Ghana Ports & Harbours Authority – Keeping Ghana’s Cargo Moving

The Ghana Ports & Harbours Authority was established by the PNDC in 1986 to plan, build, manage and maintain the seaports of Ghana. The organisation manages Ghana’s two main commercial seaports, one in Tema and the other in Takoradi, as well as commercial fishing harbours and dry docks. The Authority is also currently looking into the construction of a new port in Keta, where feasibility studies are being carried out. We learn how Ghana Ports & Harbours Authority is building a trade hub for the region.

The Port of Tema, the largest port in Ghana, is situated on the eastern coast of the country. The port covers over 3.9 million square metres of land and receives an average of over 1,511 vessel calls a year from container vessels, general cargo vessels, tankers, Ro-Ro and cruise vessels among many others.

Positioned within the industrial city of Tema, only 30 kilometres from Ghana’s capital city, the port and its environs serve not only incoming and outgoing ships but also provide a stage for the work of inland clearance depots, warehouses, transport and haulage companies, freight forwarders, and factories. This diverse range of stakeholders allows the port to thrive alongside the Ghanaian economy and neighbouring countries.

Meanwhile, Ghana’s second-largest port is the Port of Takoradi, which has been in operation since 1928. The port’s strategic location 225 kilometres to the west of Ghana’s capital makes it a cost-effective route to and from Europe, America and Asia. This port serves Ghana’s northern hinterland and the international trade of the three Sahelian landlocked economies of Burkina Faso, Mali and Niger. Last year it handled 38% of Ghana’s seaborne traffic, 75% of Ghana’s seaborne exports and 17% of Ghana’s seaborne imports., including manganese, bauxite, clinker, wheat, bulk and bagged cocoa, quicklime, containerised cargo, and equipment for the mining and oil/gas industry.

Together these ports account for 85% of Ghana’s trade, facilitating shipping routes and vessel calls to and from all continents through both direct and transhipment services. She noted that Cargo traffic for 2019 was over 27 million tonnes.

“In terms of the location of our ports, we’re centrally-located and it renders an advantage for shipping lines and agents,” explains Esther Gyebi-Donkor, General Manager for Marketing and Corporate Affairs of the Authority. “We have 50 shipping lines and agents with vessel traffic from various continents to and from the Ghanaian ports. We also have various cargo handling infrastructure including the private dedicated container terminals with a capacity of 3.5 million TEU’s.”

The ports’ success is about more than positioning however, with Ghana Ports investing heavily in technology and innovation to ensure they offer efficient, cost-effective service.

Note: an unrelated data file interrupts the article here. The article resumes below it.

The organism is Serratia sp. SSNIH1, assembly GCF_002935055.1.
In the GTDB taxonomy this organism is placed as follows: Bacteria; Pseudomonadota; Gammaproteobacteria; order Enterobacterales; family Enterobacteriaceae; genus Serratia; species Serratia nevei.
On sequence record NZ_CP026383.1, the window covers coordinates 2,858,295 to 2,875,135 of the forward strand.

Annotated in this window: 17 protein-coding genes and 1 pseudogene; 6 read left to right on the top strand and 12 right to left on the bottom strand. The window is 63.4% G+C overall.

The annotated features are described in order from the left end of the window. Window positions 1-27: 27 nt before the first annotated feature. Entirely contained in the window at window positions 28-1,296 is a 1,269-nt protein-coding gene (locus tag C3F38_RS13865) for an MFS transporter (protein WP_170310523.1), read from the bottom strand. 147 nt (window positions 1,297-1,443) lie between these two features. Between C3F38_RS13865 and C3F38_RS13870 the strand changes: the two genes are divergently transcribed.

“We’ve invested in a lot of technological infrastructures which is helping our operations. For example, Terminal Operating Systems and other automated systems to facilitate paperless clearance,” Gyebi-Donkor says. “We have also done a lot in the area of business innovation. We are streamlining our business and have implemented systems in recent times for seamless operations to run efficiently in the port. We’re still fine-tuning that and reducing the costs of doing business in our ports.”

 Meeting Everyone’s Needs

Managing Ghana’s ports is about more than technology and infrastructure, it’s also about understanding and meeting the needs of the various groups that use it.

“We have a lot of engagement and collaboration with our core stakeholders, which aids in solving issues before there are problems. The cooperation and collaboration we have is a major advantage,” Gyebi-Donkor points out. “Sometimes stakeholders have conflicting policies that may inhibit trade. This becomes a challenge when, while the ports themselves are evolving to meet the needs of a modern trade environment the legislative environment they operate in may still have some catching up to do.

“The laws which govern how we run the ports were established in 1956 and since then the Government has not actually reviewed it, which is challenging, as the industry and environment we are operating in is changing, but the law is the same,” Gyebi-Donkor says.

Talking to Donkor it’s clear she believes the only way to negotiate these challenges is through strong communication and collaboration between the port’s stakeholders.

We are currently renewing our laws to bring in regulations that will help streamline and ensure cohesive operations when it comes to licenses and concessions. We are continuously working with the Port Community to share ideas and manage the perspectives and roles of all these institutions.”

West Africa’s Logistics Hub

“There’s so much positive competition now with transhipment and transit. Our vision is to be the leading trading and logistics hub in West Africa, so this is important to us,” Gyebi-Donkor insists. “We’re working on a lot of improvements to give us the leverage to achieve this goal in the very near future.

By the end of this year, I want to see the new private dedicated container terminal in Tema Port completed, then we would have four berths for the container terminal. We’re also working towards another Ghanaian privately run container terminal in the Takoradi Port. We hope to finish that one this year too.  At the same time, we’re looking forward to the upgrade of the railways to improve our supporting infrastructure.”

Given what the ports have achieved so far, we have every reason to believe they will make this vision a reality.

More like this